BOSTON — It never fails. Kelly Olynyk and Phil Pressey will just be getting comfortable, at their apartments or in some hotel room in a random NBA city, and they’ll get a call.
Get me food. Get me soap. Get me … candlesticks?
As rookies, Olynyk and Pressey have been the errand boys for the Boston Celtics this season, trekking anywhere and anytime for whatever demands the veterans can think up. It’s a somewhat inconvenient experience, but neither one has complained.
“That stuff doesn’t really bother me,” Olynyk said. “Sometimes, when you get on the road, it’s kind of boring. You just sit in a hotel room all day. So if they want you to go get a candlestick, or whatever they want, at least it gives you something to do.”
Come April 17, the vets will have to get their own candlesticks. Just eight games remain in Olynyk and Pressey’s rookie campaign, and while basketball is basketball, there have been surprises.
“It’s not at all what I expected,” Pressey said. “The travel and business-life approach, it’s a lot different. In college and high school, when you’re younger, it’s all fun. In the NBA, it’s still fun, but it’s your job. It’s your livelihood. You’ve got to take it like a job every single day. Whether you hurt your ankle or you’re tired, you’ve still got to get up for work.”
Olynyk can’t believe it’s nearly over.
“It went by really fast, actually,” he said. “Everyone says it’s a really long season, but right now it feels like we just started, and all the sudden, it’s about to end. It just zoomed by.”
Neither rookie is willing to label this season a success, given the Celtics’ 23-51 record, but for a late lottery pick and an undrafted free agent, it went about as well as could be expected. Olynyk is averaging 7.6 points and 5.0 rebounds per game after shooting a season-best 52 percent from the field in March. Pressey’s playing time has been up and down, although he has made seven starts in Boston’s injury-plagued backcourt.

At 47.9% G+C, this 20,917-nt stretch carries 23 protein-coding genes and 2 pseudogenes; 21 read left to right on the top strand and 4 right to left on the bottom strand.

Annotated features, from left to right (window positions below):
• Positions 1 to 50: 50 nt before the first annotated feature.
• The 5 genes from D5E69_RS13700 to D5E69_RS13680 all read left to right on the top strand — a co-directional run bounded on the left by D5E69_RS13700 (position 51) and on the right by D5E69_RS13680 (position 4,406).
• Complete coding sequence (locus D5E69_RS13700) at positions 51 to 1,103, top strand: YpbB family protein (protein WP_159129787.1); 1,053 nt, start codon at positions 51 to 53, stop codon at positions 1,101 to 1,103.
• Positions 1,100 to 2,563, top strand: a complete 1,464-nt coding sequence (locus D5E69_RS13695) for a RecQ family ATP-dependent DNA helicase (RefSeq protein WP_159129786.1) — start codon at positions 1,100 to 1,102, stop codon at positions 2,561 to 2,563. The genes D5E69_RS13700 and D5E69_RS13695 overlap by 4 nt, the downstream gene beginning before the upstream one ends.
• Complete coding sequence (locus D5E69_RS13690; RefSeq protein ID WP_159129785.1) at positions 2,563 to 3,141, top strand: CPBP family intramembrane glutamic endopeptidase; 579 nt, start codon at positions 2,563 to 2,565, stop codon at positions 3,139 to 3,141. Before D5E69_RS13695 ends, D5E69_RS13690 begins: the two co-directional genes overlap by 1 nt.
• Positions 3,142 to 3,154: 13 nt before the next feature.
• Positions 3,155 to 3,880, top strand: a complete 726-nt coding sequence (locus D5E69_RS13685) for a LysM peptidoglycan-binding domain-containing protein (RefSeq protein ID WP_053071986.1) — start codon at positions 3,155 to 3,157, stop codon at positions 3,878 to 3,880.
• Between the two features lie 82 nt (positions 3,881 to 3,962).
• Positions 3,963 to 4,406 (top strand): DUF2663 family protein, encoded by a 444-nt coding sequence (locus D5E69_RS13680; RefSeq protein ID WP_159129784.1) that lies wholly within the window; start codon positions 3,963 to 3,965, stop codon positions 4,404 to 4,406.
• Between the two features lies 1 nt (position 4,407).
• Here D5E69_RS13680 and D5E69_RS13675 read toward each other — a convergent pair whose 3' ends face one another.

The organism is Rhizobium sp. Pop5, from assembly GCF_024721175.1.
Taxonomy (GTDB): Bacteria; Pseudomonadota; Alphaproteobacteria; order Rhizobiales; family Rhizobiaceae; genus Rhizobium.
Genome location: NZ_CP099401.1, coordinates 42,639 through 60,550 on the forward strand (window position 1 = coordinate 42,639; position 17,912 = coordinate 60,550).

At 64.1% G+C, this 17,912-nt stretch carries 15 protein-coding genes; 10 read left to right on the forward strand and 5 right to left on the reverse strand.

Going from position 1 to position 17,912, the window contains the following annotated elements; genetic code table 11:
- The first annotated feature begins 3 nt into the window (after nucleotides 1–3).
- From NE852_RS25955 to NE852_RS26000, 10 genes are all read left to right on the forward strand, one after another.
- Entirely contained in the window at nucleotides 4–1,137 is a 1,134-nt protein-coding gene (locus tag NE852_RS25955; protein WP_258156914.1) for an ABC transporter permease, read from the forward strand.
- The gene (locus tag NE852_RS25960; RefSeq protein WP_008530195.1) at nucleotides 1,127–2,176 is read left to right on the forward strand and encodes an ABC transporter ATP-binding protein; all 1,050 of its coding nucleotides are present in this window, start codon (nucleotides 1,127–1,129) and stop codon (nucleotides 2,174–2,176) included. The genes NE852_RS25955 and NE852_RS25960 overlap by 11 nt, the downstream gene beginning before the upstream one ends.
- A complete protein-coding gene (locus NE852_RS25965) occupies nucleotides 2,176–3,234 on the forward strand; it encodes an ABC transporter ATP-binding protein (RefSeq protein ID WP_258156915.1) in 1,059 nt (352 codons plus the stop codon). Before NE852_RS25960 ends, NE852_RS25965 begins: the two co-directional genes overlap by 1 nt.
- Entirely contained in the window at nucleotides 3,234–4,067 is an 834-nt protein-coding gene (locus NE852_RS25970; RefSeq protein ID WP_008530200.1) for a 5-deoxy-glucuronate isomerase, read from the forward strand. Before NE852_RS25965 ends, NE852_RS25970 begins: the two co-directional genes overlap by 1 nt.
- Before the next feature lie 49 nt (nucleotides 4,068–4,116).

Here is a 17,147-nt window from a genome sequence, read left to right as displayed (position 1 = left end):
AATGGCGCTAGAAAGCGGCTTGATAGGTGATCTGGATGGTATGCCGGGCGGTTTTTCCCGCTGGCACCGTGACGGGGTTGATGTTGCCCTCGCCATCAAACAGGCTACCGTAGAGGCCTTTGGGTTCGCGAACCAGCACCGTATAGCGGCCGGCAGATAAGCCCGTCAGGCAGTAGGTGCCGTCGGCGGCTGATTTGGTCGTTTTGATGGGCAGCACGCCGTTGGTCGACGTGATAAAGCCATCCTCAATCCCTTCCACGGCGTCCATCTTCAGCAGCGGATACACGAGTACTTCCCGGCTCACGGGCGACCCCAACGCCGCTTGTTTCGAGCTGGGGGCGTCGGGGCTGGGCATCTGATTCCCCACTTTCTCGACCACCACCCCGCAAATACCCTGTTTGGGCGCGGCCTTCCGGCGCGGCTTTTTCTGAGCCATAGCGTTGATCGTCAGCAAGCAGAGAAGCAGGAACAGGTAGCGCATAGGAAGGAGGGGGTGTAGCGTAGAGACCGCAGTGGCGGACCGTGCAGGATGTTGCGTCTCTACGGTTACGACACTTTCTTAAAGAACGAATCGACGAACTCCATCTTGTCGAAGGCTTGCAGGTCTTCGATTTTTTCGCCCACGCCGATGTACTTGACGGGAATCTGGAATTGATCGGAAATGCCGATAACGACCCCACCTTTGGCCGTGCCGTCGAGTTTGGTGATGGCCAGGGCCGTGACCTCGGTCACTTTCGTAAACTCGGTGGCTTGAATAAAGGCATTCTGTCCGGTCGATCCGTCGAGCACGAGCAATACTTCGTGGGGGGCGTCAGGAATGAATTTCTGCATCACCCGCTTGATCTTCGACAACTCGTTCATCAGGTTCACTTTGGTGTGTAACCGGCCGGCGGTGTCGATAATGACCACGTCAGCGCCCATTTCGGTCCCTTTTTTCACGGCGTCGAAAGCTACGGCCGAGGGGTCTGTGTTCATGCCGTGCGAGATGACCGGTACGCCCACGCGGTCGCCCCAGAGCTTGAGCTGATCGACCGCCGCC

They heard the NBA season was a grind, and they don’t disagree. But the amount of free time has been an adjustment. It’s easy to see how young players lose focus, once the constant vigilance of college coaches and academic compliance officers is replaced by pro assistant coaches who are always willing to help players improve their games — if the player wants. Pressey admitted that with all the travel, the errands and the hours he spends in the gym, he sometimes forgets to sleep.
A pivotal offseason approaches for both rookies. Celtics coach Brad Stevens has drawn up summer plans for every player, and he might have spent the most time on two of his youngest charges. Olynyk’s shooting and passing skills as a 7-footer could make him a trade chip or a building block for Boston’s future. Pressey’s contract is not guaranteed next season, which makes it vital for him to improve his outside shot, as he already possesses excellent court vision and is a willing defender.
But the offseason hasn’t arrived just yet. Olynyk and Pressey have made many strides this season, but perhaps the most important stride will be the one they take through the finish line.
“Right now, we’re not having a winning season, we’re not going to make the playoffs, so it’s kind of hard not to look to next year,” Pressey said. “But once we step on that court, for the rest of the season, my competitiveness takes over and I don’t even worry about next year. Yeah, I guess you could say I’m looking forward to getting better and improving, but right now I’m trying to finish the year as strong as possible.”